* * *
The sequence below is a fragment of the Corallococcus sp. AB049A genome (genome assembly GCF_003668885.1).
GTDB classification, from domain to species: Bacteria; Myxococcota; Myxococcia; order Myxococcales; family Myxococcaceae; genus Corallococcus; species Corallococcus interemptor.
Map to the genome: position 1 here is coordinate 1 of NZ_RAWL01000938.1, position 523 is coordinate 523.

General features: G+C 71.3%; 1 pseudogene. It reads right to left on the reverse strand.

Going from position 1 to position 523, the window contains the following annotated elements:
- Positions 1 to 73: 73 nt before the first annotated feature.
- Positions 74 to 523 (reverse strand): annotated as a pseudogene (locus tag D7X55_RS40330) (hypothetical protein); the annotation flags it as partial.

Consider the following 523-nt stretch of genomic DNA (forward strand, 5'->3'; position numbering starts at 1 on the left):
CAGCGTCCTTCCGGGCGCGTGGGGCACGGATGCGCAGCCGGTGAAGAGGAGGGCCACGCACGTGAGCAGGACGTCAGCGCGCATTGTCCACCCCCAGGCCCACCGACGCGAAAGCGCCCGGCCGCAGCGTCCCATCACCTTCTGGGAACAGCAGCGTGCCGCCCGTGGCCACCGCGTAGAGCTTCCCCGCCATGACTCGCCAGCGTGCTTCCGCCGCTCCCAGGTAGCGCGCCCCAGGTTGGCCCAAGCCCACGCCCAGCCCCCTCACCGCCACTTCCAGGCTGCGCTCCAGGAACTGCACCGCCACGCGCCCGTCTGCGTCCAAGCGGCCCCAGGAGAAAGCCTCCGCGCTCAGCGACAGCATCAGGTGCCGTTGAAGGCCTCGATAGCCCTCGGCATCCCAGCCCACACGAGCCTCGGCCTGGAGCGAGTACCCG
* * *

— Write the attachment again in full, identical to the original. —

The sequence below is a fragment of the Corallococcus sp. AB049A genome (genome assembly GCF_003668885.1).
GTDB classification, from domain to species: Bacteria; Myxococcota; Myxococcia; order Myxococcales; family Myxococcaceae; genus Corallococcus; species Corallococcus interemptor.
Map to the genome: position 1 here is coordinate 1 of NZ_RAWL01000938.1, position 523 is coordinate 523.

General features: G+C 71.3%; 1 pseudogene. It reads right to left on the reverse strand.

Going from position 1 to position 523, the window contains the following annotated elements:
- Positions 1 to 73: 73 nt before the first annotated feature.
- Positions 74 to 523 (reverse strand): annotated as a pseudogene (locus tag D7X55_RS40330) (hypothetical protein); the annotation flags it as partial.

Consider the following 523-nt stretch of genomic DNA (forward strand, 5'->3'; position numbering starts at 1 on the left):
CAGCGTCCTTCCGGGCGCGTGGGGCACGGATGCGCAGCCGGTGAAGAGGAGGGCCACGCACGTGAGCAGGACGTCAGCGCGCATTGTCCACCCCCAGGCCCACCGACGCGAAAGCGCCCGGCCGCAGCGTCCCATCACCTTCTGGGAACAGCAGCGTGCCGCCCGTGGCCACCGCGTAGAGCTTCCCCGCCATGACTCGCCAGCGTGCTTCCGCCGCTCCCAGGTAGCGCGCCCCAGGTTGGCCCAAGCCCACGCCCAGCCCCCTCACCGCCACTTCCAGGCTGCGCTCCAGGAACTGCACCGCCACGCGCCCGTCTGCGTCCAAGCGGCCCCAGGAGAAAGCCTCCGCGCTCAGCGACAGCATCAGGTGCCGTTGAAGGCCTCGATAGCCCTCGGCATCCCAGCCCACACGAGCCTCGGCCTGGAGCGAGTACCCG